Proverbs are kitchen talk.

It matters whose kitchen you’re in. Maybe you’ve experienced this with a parent or relative that has shaped your world through proverbial expressions. They teach you how to live skillfully in the world of the proverb-teller. In my home it was quoting Melloncamp, “I fight authority / authority always wins.” I heard it every time I didn’t like a decision. The proverb reminds you of the person, and the setting. When you hear, “A man is not finished when he is defeated, he is finished when he quits.” It’s inspiring. But when you know that Richard Nixon said it, the only president to resign the office, it takes on more meaning. Proverbs work within their own ecosystem. Within their own “kitchen,” so to speak.

The proverbs in Scripture are the same. They were never intended to work alone, though they are good advice for anyone. They were intended to be lived out within the ethical world God had created for his people. So the proverbs make greater sense at the kitchen table created by a redeeming, self-giving, sovereign king and Lord. And so when we read the Proverbs we are learning about life in the world where God is King. Proverbs tells us how to live with skill in that world.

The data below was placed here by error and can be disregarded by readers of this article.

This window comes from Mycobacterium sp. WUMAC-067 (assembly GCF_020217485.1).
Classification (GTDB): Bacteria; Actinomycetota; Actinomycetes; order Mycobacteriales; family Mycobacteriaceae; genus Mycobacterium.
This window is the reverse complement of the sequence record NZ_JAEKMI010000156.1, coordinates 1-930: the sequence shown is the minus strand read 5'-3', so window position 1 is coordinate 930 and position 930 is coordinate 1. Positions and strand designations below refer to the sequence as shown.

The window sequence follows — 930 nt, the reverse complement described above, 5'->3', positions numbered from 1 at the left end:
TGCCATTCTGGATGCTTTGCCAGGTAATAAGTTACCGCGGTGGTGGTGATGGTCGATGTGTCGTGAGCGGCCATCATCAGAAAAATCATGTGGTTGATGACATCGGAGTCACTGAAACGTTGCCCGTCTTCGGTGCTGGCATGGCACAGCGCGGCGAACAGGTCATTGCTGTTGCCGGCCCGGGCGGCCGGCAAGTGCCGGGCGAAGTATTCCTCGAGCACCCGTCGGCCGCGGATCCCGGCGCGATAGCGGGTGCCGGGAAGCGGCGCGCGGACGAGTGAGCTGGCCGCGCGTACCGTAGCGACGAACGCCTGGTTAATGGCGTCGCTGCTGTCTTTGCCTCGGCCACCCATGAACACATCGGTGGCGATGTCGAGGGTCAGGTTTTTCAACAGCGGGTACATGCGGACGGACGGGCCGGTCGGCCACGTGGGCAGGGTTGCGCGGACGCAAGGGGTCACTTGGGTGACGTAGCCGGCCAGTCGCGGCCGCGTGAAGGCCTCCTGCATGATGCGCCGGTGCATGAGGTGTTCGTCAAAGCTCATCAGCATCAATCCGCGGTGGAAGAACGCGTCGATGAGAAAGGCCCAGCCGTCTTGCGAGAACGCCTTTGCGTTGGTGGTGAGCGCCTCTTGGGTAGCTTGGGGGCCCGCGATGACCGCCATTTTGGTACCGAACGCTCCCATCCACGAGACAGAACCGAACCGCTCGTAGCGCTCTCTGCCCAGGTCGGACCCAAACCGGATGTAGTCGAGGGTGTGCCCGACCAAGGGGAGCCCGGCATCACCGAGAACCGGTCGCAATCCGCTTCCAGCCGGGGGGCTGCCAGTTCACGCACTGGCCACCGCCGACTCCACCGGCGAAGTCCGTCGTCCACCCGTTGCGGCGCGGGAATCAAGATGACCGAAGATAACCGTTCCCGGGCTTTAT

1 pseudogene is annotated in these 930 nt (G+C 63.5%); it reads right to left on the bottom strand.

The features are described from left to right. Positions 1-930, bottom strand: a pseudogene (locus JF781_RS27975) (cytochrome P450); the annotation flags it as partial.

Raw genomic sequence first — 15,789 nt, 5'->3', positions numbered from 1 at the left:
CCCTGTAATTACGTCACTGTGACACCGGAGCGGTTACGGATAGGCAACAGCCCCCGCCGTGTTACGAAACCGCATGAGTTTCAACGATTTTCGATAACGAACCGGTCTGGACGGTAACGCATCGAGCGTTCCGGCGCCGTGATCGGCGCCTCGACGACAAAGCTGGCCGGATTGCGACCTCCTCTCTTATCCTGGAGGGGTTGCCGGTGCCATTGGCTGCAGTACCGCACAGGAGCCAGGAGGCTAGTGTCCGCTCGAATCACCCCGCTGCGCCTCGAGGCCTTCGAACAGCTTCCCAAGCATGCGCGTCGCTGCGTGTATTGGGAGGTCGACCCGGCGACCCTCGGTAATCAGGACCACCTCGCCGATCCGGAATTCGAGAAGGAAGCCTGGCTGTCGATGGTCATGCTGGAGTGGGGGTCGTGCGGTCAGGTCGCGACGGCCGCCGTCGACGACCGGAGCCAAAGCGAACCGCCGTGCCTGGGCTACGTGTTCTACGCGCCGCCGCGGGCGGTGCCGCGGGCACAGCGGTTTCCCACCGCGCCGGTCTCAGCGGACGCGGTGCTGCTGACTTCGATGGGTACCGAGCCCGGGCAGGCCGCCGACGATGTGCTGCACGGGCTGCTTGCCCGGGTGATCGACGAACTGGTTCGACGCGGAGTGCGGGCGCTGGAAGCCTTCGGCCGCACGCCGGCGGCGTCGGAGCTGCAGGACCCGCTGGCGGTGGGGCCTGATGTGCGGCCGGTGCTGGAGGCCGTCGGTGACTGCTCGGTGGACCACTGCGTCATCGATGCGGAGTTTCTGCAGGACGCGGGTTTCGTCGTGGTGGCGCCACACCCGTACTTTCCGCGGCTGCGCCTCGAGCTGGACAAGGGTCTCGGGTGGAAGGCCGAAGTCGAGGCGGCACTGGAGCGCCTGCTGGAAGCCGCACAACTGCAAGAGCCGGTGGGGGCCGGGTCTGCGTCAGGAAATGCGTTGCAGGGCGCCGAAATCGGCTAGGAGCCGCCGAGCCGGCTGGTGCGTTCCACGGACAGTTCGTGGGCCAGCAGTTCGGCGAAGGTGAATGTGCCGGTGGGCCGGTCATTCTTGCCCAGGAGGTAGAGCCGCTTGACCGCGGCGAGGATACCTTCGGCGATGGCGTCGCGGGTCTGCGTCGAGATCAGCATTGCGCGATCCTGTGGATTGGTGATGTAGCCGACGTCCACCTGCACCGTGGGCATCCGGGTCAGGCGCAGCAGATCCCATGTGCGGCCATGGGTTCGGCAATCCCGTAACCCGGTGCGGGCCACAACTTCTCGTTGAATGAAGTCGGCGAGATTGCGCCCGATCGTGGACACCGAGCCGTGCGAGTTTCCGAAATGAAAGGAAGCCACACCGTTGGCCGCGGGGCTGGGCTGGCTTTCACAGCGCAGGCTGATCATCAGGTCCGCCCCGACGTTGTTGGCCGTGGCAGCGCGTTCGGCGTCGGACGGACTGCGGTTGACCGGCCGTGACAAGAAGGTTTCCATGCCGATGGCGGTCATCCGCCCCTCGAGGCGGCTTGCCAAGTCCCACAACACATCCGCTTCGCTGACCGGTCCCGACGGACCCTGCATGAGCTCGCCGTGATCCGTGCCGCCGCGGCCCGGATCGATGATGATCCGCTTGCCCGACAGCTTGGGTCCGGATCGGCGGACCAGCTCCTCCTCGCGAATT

Proverbs 16 is a killer. You’ll notice all sorts of familiar sayings, but one that caught my eye this morning is verse 19: “It is better to be of a lowly spirit with the poor than to divide the spoil with the proud.” There is one sense in which this is terrible advice. In the world at-large it makes sense to divide the spoil, to get while the getting’s good. But the shocking truth here is that God’s ecosystem is so different that what makes a person poor is not their possessions but their pride, because only the humble can hear God as He is, and only the humble can cling to God in desperation. And the person who clings to God inherits everything, according to Jesus (Mt. 6.33, 13.44); which means that, in the ethical world God has created, only the humble can be rich.